"test": "echo \"Error: no test specified\" && exit 1"
  },
  "author": "",
  "license": "ISC"
}

Let’s tweak it just a little bit by removing the scripts object, adding in an author, change the main to a new spot, and add a files array. I also like to the contributors – even if it’s only an internal package. It’s nice to recognize who has had a hand in creating something you will use everyday. Azure DevOps will also add this info and pull in the profile of users in your system, if they can be found. You should now have something like the below.

We prefer to namespace all of our internal packages using a common prefix, like “@devsquared”. This makes it easy to keep tabs of custom integrations and it keeps everything together in your package.json file.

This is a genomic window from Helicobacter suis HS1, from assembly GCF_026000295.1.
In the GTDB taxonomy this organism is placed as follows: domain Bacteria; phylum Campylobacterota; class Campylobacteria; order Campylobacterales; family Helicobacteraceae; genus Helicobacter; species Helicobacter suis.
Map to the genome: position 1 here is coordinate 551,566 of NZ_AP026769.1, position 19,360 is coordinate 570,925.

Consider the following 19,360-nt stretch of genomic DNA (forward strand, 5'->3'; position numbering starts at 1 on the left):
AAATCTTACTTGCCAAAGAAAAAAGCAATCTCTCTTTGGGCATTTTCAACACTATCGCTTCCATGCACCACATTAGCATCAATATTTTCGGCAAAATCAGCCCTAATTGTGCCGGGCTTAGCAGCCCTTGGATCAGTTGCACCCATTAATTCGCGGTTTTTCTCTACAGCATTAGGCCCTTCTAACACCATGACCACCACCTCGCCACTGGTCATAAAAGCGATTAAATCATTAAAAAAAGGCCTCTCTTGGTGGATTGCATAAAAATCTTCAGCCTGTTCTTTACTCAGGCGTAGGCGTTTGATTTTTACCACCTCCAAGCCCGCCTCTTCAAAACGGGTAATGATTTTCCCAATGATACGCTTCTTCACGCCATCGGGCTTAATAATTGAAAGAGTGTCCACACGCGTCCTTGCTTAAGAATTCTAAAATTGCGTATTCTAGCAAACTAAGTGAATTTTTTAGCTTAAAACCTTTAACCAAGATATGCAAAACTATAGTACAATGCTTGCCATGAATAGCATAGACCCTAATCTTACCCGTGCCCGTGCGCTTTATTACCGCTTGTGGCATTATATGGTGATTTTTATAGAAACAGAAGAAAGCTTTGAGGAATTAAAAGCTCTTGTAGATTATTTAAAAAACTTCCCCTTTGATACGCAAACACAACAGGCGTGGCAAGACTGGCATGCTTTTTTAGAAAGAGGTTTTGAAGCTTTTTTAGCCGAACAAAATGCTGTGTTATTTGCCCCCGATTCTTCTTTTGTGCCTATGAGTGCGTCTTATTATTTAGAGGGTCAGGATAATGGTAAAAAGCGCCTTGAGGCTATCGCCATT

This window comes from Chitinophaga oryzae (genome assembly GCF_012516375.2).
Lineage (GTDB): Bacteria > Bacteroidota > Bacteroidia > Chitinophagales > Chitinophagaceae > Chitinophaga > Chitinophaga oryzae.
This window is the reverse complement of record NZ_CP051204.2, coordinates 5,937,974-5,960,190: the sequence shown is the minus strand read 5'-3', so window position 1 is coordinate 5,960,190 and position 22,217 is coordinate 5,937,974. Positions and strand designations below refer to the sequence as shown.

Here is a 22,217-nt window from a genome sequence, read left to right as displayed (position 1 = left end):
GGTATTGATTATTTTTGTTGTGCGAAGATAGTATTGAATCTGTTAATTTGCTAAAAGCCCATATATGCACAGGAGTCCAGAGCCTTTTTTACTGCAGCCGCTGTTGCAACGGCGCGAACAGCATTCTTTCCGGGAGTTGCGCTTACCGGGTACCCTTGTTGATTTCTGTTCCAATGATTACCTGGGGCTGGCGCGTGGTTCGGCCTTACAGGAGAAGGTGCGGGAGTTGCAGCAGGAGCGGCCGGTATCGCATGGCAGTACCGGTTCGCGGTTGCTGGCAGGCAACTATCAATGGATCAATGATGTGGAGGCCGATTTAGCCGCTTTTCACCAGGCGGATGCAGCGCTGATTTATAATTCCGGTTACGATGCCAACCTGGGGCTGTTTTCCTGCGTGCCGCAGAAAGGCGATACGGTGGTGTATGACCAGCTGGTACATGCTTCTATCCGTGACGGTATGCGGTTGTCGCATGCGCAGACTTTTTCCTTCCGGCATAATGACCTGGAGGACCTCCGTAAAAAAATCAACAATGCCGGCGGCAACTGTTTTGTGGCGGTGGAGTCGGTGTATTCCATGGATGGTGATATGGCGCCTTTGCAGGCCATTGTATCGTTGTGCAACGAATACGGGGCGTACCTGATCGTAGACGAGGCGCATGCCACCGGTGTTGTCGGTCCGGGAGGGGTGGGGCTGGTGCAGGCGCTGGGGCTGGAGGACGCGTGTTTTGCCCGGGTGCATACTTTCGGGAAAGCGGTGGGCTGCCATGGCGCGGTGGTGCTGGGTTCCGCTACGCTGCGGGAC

{
  "name": "@devsquared/calebs-demo",
  "version": "0.1.0",
  "description": "Demo Private NPM Package",
  "main": "src/index.js",
  "author": "DevSquared",
  "files": [
    "src"
  ],
  "contributors": [
    {
      "name": "Caleb Smith"
    }
  ]
  "license": "ISC"
}

The files array is a lot of folders and files that you want to include in your NPM publish. It’s common to have a bunch of documents, build files, config files, etc. in your development environment. Most of the time you do not need to share those and they just add more space to final package – keep it as lean as you can while also delivering everything that you will need for development in your other projects.

Preparing Azure DevOps

Azure DevOps refers to their NPM/Nuget registries as “artifacts” and are shared across every project – from a UI standpoint. My recommendation would be create a new project for your NPM packages, since you will want to add this to your Git repositories anyway. On the left-side nav, you will see an option for Artifacts – click on that and then “Create a New Feed” in the toolbar. Go ahead and name your feed (I.E. – ORGANIZATION NPM) and click Create.